The time to sell

It’s all very well for investors to know when to buy, but what about knowing when it is time to sell.

Article updated: 20 January 2021 1:00pm Author: Michael Baxter

I once noticed a stock I particularly liked kept going up and down in a kind of corridor. It kept falling to one price and then rose to another. It was just natural oscillation. I reasoned thus: buy when it is at the bottom of that corridor and sell it at the top.

There are two snags with this approach. Firstly, watch out for transactions fees. Buying and selling like that gets expensive. Secondly, you eventually lose out if the share price rises to a new high. And since I only think this approach should be applied to a stock you especially like, sooner or later you would expect it to rise to a new all-time high.

And that brings me to one of the biggest challenges for investors, when to sell.

Warren Buffett has some interesting advice in this respect: “Our favourite holding period is forever” he said.

There is one snag with this. Sure it would be nice if you can do that, but things change. Hold a share forever, but only if you forever like it.

And that takes me to my first rule over the time to sell. Sell when you don’t think you would buy. By that I mean be aware of loss aversion. We all hate losing money. If a share starts falling such that it is worth less than we paid for it, human nature says to stay in there and wait for it to recover.  Instead, you should ask yourself one question. “Would I buy this stock if I didn’t already own it?” If you wouldn’t, then I think you have an answer to the question ‘when should I sell this stock?’

I have another rule, don’t sell because you need the cash. Now that is easier said than done. I have had to do precisely that in the past. What I really mean by that is don’t overcommit yourself. Don’t invest such that you are stretching your cash-flow, risking the necessity to sell. Of course, no one can know the future; you might have no choice. But as a rule I would say don’t invest in shares as a way to save for a rainy day — because that could force you to sell.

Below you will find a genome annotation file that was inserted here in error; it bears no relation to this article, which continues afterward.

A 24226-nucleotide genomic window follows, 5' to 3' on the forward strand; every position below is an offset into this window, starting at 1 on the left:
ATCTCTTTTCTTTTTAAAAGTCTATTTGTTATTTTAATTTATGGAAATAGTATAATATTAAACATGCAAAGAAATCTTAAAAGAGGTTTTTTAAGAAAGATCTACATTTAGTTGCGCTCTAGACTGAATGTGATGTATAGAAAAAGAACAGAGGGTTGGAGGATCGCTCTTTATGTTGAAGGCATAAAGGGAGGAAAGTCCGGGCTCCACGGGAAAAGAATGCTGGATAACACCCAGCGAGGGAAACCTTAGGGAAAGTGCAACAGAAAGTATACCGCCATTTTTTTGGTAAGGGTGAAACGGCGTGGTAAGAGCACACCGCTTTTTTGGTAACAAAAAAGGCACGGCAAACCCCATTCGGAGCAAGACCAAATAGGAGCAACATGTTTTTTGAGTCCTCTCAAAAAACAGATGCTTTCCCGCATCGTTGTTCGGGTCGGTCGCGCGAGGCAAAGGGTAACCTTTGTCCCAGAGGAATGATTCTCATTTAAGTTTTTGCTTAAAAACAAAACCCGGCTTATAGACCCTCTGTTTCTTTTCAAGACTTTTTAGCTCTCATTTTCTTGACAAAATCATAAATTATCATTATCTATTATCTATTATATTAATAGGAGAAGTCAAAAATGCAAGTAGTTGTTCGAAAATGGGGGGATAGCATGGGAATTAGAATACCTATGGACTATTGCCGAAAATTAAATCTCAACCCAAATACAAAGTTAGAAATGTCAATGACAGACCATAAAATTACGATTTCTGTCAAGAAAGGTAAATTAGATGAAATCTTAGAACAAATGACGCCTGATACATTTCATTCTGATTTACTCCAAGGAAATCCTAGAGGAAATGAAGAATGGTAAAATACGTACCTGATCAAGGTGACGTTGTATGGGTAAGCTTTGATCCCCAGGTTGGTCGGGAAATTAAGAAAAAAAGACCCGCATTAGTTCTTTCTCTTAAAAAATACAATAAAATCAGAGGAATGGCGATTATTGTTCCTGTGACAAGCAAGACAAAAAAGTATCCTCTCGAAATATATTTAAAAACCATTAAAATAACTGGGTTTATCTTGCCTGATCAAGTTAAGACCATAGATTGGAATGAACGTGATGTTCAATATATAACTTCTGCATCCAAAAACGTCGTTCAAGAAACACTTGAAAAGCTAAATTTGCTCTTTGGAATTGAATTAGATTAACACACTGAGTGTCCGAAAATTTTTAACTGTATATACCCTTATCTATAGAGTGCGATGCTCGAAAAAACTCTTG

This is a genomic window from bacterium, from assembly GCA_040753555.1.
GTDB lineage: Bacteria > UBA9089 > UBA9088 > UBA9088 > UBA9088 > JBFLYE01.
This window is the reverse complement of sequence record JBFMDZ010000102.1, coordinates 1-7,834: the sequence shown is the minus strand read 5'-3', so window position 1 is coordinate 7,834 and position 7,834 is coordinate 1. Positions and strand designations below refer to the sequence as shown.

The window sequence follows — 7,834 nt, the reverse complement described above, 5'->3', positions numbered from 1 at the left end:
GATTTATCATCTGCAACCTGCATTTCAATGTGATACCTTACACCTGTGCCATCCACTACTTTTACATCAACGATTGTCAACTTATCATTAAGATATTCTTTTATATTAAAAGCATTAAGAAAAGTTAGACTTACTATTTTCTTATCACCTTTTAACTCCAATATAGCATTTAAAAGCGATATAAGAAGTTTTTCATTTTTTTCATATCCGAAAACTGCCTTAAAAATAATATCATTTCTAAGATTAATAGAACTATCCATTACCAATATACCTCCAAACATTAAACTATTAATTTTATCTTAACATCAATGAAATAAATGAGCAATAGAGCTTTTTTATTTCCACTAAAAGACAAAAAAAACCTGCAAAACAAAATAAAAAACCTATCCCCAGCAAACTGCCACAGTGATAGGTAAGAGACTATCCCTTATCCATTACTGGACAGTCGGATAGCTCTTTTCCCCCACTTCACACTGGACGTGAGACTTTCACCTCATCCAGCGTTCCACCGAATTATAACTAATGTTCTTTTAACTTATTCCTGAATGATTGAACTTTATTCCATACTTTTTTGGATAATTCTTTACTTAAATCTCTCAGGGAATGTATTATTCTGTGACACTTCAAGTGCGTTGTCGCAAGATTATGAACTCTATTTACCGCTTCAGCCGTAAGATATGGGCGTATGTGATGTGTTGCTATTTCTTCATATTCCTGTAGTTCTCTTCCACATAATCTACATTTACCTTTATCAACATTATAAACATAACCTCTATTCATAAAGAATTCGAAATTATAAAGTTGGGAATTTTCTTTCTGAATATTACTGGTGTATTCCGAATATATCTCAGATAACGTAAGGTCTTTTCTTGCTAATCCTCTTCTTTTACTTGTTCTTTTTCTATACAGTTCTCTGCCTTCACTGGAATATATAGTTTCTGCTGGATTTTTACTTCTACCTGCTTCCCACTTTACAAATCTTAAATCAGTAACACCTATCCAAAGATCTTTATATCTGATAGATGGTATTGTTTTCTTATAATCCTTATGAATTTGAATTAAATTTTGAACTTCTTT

But there is a broader point. The answer to the question when should I sell, depends on why you are investing.

If you are investing in anticipation of building a nest egg for say 20 years, then you will probably invest in growth stocks. If instead you want an income, you might want to invest in high-dividend stocks. But at some point, the long term investor will change priorities — say, for example, they have been investing for 20+ years, and now they want an income. That might be a good time to switch, to sell growth stocks and buy income stocks.

But don’t sell because you have reached your target date. Make your target date broad, otherwise you might sell the day after a market crash. One way you could sell when your target date is approaching is to sell bit by bit. Maybe sell say five per cent of your growth stocks a month for 20 months. And invest in income stocks in parallel with your selling.

You might also want to set rules in advance. Sell once specific targets are reached, for example.

But let me leave you with one more rule — or saying may be a more appropriate description. Buy when all but the most bullish investors have turned bearish, and sell when all but the most bearish of investors have turned bullish. In other words, sell when all around people are buying. 

PS: this is my last month writing this column. If you want to stay in touch, look me up on LinkedIn, email me on michael.baxter@techopia.co or go to www.techopia.co


These views are those of the author alone and do not necessarily reflect the view of The Share Centre, its officers and employees.

Michael Baxter portrait photo
Michael Baxter

Economics Commentator

Michael is an economics, investment and technology writer, known for his entertaining style. He has previously been a full-time investor, founder of a technology company which was floated on the NASDAQ, and a director of a PR company specialising in IT.

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